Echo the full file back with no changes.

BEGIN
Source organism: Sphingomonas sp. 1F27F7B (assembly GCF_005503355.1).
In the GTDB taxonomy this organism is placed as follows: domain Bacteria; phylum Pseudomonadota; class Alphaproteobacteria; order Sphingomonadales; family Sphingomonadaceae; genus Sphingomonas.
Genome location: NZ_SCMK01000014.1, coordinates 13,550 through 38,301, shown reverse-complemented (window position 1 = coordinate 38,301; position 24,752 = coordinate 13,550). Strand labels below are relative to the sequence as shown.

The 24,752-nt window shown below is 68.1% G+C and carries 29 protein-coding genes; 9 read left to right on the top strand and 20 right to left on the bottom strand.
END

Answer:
Source organism: Sphingomonas sp. 1F27F7B (assembly GCF_005503355.1).
In the GTDB taxonomy this organism is placed as follows: domain Bacteria; phylum Pseudomonadota; class Alphaproteobacteria; order Sphingomonadales; family Sphingomonadaceae; genus Sphingomonas.
Genome location: NZ_SCMK01000014.1, coordinates 13,550 through 38,301, shown reverse-complemented (window position 1 = coordinate 38,301; position 24,752 = coordinate 13,550). Strand labels below are relative to the sequence as shown.

The 24,752-nt window shown below is 68.1% G+C and carries 29 protein-coding genes; 9 read left to right on the top strand and 20 right to left on the bottom strand.